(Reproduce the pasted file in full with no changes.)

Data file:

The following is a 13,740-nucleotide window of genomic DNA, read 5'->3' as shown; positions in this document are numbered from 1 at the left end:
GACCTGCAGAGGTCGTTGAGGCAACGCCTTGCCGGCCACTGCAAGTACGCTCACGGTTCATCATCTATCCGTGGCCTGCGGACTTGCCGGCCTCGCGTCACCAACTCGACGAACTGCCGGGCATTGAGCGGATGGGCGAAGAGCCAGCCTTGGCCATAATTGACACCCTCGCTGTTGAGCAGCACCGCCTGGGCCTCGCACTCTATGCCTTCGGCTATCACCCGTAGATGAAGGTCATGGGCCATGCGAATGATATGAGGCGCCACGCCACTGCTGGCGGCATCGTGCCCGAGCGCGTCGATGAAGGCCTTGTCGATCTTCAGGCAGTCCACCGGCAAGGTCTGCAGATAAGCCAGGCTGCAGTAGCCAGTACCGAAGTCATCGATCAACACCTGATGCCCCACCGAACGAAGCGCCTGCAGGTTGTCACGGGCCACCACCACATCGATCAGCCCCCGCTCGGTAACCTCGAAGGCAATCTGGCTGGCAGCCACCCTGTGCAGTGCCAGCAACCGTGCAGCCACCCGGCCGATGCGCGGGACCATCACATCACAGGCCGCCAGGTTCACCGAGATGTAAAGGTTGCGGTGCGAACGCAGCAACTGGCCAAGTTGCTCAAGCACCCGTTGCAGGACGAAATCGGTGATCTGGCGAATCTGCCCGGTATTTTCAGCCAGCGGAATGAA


The following is a 13,740-nucleotide window of genomic DNA, read 5'->3' as shown; positions in this document are numbered from 1 at the left end:
GACCTGCAGAGGTCGTTGAGGCAACGCCTTGCCGGCCACTGCAAGTACGCTCACGGTTCATCATCTATCCGTGGCCTGCGGACTTGCCGGCCTCGCGTCACCAACTCGACGAACTGCCGGGCATTGAGCGGATGGGCGAAGAGCCAGCCTTGGCCATAATTGACACCCTCGCTGTTGAGCAGCACCGCCTGGGCCTCGCACTCTATGCCTTCGGCTATCACCCGTAGATGAAGGTCATGGGCCATGCGAATGATATGAGGCGCCACGCCACTGCTGGCGGCATCGTGCCCGAGCGCGTCGATGAAGGCCTTGTCGATCTTCAGGCAGTCCACCGGCAAGGTCTGCAGATAAGCCAGGCTGCAGTAGCCAGTACCGAAGTCATCGATCAACACCTGATGCCCCACCGAACGAAGCGCCTGCAGGTTGTCACGGGCCACCACCACATCGATCAGCCCCCGCTCGGTAACCTCGAAGGCAATCTGGCTGGCAGCCACCCTGTGCAGTGCCAGCAACCGTGCAGCCACCCGGCCGATGCGCGGGACCATCACATCACAGGCCGCCAGGTTCACCGAGATGTAAAGGTTGCGGTGCGAACGCAGCAACTGGCCAAGTTGCTCAAGCACCCGTTGCAGGACGAAATCGGTGATCTGGCGAATCTGCCCGGTATTTTCAGCCAGCGGAATGAA